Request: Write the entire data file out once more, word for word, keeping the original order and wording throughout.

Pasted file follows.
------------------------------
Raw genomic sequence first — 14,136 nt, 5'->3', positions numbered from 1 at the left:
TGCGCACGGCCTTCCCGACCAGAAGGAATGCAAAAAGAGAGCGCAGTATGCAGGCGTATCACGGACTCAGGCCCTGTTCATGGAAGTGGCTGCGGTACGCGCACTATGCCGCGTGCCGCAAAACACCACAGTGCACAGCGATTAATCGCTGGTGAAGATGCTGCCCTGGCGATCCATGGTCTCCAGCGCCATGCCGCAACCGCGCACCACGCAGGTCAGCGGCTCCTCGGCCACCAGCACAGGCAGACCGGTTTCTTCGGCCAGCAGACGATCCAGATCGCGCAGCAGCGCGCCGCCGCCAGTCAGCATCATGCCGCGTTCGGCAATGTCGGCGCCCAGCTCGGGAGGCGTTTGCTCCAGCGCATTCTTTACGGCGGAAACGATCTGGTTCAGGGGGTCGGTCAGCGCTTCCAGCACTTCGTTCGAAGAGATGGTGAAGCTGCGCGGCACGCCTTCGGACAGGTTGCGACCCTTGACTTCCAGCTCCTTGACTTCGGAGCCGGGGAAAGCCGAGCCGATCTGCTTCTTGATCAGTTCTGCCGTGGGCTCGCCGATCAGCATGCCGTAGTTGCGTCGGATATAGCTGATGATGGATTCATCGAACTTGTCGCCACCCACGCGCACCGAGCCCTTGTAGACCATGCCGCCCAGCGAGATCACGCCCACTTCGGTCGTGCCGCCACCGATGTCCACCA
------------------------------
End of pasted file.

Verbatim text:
Raw genomic sequence first — 14,136 nt, 5'->3', positions numbered from 1 at the left:
TGCGCACGGCCTTCCCGACCAGAAGGAATGCAAAAAGAGAGCGCAGTATGCAGGCGTATCACGGACTCAGGCCCTGTTCATGGAAGTGGCTGCGGTACGCGCACTATGCCGCGTGCCGCAAAACACCACAGTGCACAGCGATTAATCGCTGGTGAAGATGCTGCCCTGGCGATCCATGGTCTCCAGCGCCATGCCGCAACCGCGCACCACGCAGGTCAGCGGCTCCTCGGCCACCAGCACAGGCAGACCGGTTTCTTCGGCCAGCAGACGATCCAGATCGCGCAGCAGCGCGCCGCCGCCAGTCAGCATCATGCCGCGTTCGGCAATGTCGGCGCCCAGCTCGGGAGGCGTTTGCTCCAGCGCATTCTTTACGGCGGAAACGATCTGGTTCAGGGGGTCGGTCAGCGCTTCCAGCACTTCGTTCGAAGAGATGGTGAAGCTGCGCGGCACGCCTTCGGACAGGTTGCGACCCTTGACTTCCAGCTCCTTGACTTCGGAGCCGGGGAAAGCCGAGCCGATCTGCTTCTTGATCAGTTCTGCCGTGGGCTCGCCGATCAGCATGCCGTAGTTGCGTCGGATATAGCTGATGATGGATTCATCGAACTTGTCGCCACCCACGCGCACCGAGCCCTTGTAGACCATGCCGCCCAGCGAGATCACGCCCACTTCGGTCGTGCCGCCACCGATGTCCACCA